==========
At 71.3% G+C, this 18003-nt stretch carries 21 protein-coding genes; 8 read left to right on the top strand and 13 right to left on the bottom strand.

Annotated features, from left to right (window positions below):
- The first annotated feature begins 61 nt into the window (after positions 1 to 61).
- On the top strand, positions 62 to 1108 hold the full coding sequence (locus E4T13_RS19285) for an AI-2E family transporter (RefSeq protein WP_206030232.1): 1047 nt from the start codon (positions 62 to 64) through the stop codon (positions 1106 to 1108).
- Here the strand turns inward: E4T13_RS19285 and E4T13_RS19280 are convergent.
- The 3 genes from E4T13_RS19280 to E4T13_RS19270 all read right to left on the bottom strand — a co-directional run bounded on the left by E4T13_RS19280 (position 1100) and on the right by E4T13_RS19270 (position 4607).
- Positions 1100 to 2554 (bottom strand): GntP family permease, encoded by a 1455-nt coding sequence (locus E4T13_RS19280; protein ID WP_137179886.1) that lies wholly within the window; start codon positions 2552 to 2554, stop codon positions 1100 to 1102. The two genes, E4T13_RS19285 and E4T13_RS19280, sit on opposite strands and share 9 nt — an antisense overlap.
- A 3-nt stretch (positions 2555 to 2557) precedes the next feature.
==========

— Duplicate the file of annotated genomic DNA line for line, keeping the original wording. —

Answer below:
At 71.3% G+C, this 18003-nt stretch carries 21 protein-coding genes; 8 read left to right on the top strand and 13 right to left on the bottom strand.

Annotated features, from left to right (window positions below):
- The first annotated feature begins 61 nt into the window (after positions 1 to 61).
- On the top strand, positions 62 to 1108 hold the full coding sequence (locus E4T13_RS19285) for an AI-2E family transporter (RefSeq protein WP_206030232.1): 1047 nt from the start codon (positions 62 to 64) through the stop codon (positions 1106 to 1108).
- Here the strand turns inward: E4T13_RS19285 and E4T13_RS19280 are convergent.
- The 3 genes from E4T13_RS19280 to E4T13_RS19270 all read right to left on the bottom strand — a co-directional run bounded on the left by E4T13_RS19280 (position 1100) and on the right by E4T13_RS19270 (position 4607).
- Positions 1100 to 2554 (bottom strand): GntP family permease, encoded by a 1455-nt coding sequence (locus E4T13_RS19280; protein ID WP_137179886.1) that lies wholly within the window; start codon positions 2552 to 2554, stop codon positions 1100 to 1102. The two genes, E4T13_RS19285 and E4T13_RS19280, sit on opposite strands and share 9 nt — an antisense overlap.
- A 3-nt stretch (positions 2555 to 2557) precedes the next feature.